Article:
CDC SAYS ONE DEATH IN TENNESSEE ATTRIBUTED TO SALMONELLA IN BACK YARD POULTRY
The Centers for Disease Control and Prevention reported Friday that over 200 cases of Salmonella were linked to contact with backyard poultry like chickens.
The outbreak has hit several states causing illness and hospitalizations. The CDC reported one death in Tennessee. They did not reveal the location of the death.
The CDC warned that even healthy-looking ducks and chickens can carry Salmonella germs which spread easily in the areas where the poultry live and roam.
Illness occurs from touching your backyard poultry or anything in their environment and then touching your mouth or food and swallowing Salmonella germs.
- In total, 219 illnesses have been reported from 38 states, and 27 people have been hospitalized.
- One in four sick people are children younger than 5 years.
- One death has been reported from Tennessee.
- The true number of sick people is likely much higher than the reported number, as many people recover without medical care and are not tested for Salmonella.
- Backyard poultry can carry Salmonella germs even if they look healthy and clean. These germs can easily spread in areas where the poultry live and roam.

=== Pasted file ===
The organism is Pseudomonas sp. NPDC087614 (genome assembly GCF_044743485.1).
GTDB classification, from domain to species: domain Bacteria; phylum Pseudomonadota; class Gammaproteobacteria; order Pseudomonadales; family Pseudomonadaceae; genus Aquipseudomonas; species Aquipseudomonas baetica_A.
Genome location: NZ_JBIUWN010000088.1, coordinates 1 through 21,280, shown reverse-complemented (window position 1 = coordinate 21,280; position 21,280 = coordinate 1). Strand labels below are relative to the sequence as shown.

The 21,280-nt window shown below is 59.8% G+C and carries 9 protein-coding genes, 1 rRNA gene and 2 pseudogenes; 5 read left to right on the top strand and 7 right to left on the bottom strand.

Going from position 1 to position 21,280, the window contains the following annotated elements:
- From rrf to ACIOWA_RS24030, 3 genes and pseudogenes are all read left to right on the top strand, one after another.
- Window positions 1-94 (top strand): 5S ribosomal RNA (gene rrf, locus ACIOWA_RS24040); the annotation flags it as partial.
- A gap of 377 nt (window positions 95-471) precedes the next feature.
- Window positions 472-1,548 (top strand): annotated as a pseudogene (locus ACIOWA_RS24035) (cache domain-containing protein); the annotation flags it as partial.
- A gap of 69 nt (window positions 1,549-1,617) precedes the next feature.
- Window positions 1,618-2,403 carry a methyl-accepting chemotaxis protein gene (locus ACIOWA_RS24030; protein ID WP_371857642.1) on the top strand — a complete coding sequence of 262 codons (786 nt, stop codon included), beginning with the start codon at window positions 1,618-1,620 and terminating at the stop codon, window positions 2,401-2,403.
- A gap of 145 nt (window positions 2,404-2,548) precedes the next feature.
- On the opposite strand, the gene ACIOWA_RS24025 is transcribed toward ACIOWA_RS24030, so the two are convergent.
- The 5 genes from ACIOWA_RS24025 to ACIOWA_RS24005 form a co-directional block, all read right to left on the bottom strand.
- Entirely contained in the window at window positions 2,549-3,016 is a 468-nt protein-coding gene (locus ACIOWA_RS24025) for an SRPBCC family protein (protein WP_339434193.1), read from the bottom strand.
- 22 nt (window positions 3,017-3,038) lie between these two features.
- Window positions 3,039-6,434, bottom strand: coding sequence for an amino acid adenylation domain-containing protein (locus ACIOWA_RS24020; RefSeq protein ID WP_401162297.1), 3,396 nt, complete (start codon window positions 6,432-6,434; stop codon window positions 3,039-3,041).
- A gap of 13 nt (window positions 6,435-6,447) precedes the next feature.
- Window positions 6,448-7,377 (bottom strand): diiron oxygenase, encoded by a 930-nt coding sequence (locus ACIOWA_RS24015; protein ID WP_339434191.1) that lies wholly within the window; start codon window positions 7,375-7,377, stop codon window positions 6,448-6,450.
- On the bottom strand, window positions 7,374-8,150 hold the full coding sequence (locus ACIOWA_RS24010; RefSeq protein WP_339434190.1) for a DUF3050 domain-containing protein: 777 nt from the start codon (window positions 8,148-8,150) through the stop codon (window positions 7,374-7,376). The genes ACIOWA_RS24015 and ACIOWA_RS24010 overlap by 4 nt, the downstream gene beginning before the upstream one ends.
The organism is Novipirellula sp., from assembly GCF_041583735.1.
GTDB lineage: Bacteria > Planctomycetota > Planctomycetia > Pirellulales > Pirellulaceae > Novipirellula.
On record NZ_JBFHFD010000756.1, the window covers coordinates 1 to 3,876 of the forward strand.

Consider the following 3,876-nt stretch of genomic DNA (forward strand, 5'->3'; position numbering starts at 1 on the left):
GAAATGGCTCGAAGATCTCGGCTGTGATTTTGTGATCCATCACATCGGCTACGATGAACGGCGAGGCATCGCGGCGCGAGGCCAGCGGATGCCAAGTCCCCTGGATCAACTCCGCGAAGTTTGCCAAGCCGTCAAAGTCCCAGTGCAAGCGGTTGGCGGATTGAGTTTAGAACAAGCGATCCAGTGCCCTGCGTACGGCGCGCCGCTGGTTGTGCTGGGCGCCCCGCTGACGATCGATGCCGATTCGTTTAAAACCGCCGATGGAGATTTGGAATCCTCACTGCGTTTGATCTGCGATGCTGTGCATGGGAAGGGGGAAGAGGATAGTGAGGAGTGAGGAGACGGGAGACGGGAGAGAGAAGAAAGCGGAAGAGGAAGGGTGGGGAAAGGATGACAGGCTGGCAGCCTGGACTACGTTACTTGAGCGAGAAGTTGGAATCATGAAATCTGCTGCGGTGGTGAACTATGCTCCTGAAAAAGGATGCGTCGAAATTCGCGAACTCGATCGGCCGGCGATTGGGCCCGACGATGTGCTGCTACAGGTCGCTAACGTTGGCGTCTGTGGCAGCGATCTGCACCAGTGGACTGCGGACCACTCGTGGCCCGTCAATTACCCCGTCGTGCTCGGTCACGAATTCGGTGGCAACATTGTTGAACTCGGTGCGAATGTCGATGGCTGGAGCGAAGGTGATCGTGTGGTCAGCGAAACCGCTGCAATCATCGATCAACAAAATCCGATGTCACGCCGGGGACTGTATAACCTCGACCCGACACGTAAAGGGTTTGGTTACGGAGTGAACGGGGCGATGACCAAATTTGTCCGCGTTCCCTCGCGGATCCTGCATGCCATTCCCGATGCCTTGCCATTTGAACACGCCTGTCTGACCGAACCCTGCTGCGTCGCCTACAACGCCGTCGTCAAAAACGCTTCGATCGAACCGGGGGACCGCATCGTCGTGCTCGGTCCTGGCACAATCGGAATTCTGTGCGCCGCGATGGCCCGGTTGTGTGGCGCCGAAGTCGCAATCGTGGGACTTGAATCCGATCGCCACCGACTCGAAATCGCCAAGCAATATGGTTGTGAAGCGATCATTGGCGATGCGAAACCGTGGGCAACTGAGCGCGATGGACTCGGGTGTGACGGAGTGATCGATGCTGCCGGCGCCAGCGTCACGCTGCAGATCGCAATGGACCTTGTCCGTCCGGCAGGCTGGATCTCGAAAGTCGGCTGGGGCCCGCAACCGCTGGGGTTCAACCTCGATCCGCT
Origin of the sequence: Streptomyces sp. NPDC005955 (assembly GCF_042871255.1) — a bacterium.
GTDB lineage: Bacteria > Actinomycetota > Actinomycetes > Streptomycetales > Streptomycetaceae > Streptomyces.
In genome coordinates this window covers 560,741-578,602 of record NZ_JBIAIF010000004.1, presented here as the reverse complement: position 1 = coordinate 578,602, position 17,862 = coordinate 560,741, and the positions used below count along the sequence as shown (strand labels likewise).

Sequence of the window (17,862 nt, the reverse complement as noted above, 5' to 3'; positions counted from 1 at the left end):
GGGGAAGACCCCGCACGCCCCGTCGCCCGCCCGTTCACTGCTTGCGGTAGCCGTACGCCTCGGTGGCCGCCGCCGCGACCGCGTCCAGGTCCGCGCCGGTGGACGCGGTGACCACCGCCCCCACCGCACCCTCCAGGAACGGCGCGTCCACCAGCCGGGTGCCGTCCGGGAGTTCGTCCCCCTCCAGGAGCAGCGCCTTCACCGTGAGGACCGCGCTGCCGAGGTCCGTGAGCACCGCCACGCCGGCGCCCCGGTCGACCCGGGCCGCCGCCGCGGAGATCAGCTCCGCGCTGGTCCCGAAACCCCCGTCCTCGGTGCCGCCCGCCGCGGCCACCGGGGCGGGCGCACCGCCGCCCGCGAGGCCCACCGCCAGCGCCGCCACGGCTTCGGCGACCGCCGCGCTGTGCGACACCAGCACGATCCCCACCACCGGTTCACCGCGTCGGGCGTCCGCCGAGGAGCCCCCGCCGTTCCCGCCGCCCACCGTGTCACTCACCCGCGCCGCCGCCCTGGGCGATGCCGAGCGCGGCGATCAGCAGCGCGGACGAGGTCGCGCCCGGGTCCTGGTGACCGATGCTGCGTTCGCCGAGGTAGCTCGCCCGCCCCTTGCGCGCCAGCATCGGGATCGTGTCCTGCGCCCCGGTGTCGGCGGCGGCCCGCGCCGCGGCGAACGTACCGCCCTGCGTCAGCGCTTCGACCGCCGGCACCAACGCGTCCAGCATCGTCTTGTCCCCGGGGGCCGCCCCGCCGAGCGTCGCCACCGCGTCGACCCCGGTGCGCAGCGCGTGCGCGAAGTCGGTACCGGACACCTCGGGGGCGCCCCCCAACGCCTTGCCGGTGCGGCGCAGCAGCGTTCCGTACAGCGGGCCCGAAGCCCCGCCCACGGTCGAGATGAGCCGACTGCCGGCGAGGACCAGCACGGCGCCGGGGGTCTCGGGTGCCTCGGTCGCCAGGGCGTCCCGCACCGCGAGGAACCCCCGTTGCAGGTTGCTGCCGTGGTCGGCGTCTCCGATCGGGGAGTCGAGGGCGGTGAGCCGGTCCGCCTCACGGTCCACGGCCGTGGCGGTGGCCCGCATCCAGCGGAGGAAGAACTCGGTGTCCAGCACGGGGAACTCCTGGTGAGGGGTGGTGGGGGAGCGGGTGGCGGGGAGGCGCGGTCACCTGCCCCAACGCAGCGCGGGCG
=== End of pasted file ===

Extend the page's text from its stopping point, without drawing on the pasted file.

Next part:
- These outbreaks occur annually and coincide with the increase in baby poultry purchases, beginning in the spring. Last year in 2021, a total of 1,135 people got sick from contact with backyard poultry.
- These Salmonella outbreaks are not related to recent cases of H5N1 bird flu viruses detected in U.S. wild birds and poultry. However, backyard poultry owners should be aware that the steps needed to stay healthy around their flocks are similar for both diseases.
Signs and symptoms of salmonella:
- Diarrhea and a fever higher than 102°F
- Diarrhea for more than 3 days that is not improving
- Bloody diarrhea
- So much vomiting that you cannot keep liquids down
- Signs of dehydration, such as:
- Not peeing much
- Dry mouth and throat
- Feeling dizzy when standing up
The CDC said there are steps to take to continue to be around your poultry. Always wash hands with soap and water immediately after touching backyard poultry, their eggs, or anything in the area where they live and roam. The CDC also advised having hand sanitizer at your coop.
The CDC said to be mindful of children under five and those over 65-tears old as they have weaker immune systems.
If you have symptoms of Salmonella, you are urged to call your local health department.